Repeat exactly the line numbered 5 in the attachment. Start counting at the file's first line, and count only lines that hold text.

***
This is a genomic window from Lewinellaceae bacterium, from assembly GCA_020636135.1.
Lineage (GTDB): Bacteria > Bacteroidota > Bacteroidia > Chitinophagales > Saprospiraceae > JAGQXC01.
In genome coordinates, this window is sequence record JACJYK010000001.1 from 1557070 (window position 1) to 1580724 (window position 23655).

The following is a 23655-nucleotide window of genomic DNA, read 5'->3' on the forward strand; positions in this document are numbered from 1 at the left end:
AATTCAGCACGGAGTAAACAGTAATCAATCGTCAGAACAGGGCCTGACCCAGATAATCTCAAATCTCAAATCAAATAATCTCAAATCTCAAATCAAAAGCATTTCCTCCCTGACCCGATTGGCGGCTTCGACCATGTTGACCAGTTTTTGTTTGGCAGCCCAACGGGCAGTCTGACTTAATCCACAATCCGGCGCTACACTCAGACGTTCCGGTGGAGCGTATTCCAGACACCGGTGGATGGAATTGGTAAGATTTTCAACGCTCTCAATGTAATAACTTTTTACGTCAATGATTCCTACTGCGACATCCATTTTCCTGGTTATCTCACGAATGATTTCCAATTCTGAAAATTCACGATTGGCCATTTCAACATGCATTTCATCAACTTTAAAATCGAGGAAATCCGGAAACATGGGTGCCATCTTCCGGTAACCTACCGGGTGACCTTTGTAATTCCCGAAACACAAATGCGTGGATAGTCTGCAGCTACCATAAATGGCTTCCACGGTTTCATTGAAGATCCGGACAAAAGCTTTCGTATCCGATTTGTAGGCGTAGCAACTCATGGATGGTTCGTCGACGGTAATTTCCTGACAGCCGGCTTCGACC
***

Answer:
AATTCAGCACGGAGTAAACAGTAATCAATCGTCAGAACAGGGCCTGACCCAGATAATCTCAAATCTCAAATCAAATAATCTCAAATCTCAAATCAAAAGCATTTCCTCCCTGACCCGATTGGCGGCTTCGACCATGTTGACCAGTTTTTGTTTGGCAGCCCAACGGGCAGTCTGACTTAATCCACAATCCGGCGCTACACTCAGACGTTCCGGTGGAGCGTATTCCAGACACCGGTGGATGGAATTGGTAAGATTTTCAACGCTCTCAATGTAATAACTTTTTACGTCAATGATTCCTACTGCGACATCCATTTTCCTGGTTATCTCACGAATGATTTCCAATTCTGAAAATTCACGATTGGCCATTTCAACATGCATTTCATCAACTTTAAAATCGAGGAAATCCGGAAACATGGGTGCCATCTTCCGGTAACCTACCGGGTGACCTTTGTAATTCCCGAAACACAAATGCGTGGATAGTCTGCAGCTACCATAAATGGCTTCCACGGTTTCATTGAAGATCCGGACAAAAGCTTTCGTATCCGATTTGTAGGCGTAGCAACTCATGGATGGTTCGTCGACGGTAATTTCCTGACAGCCGGCTTCGACC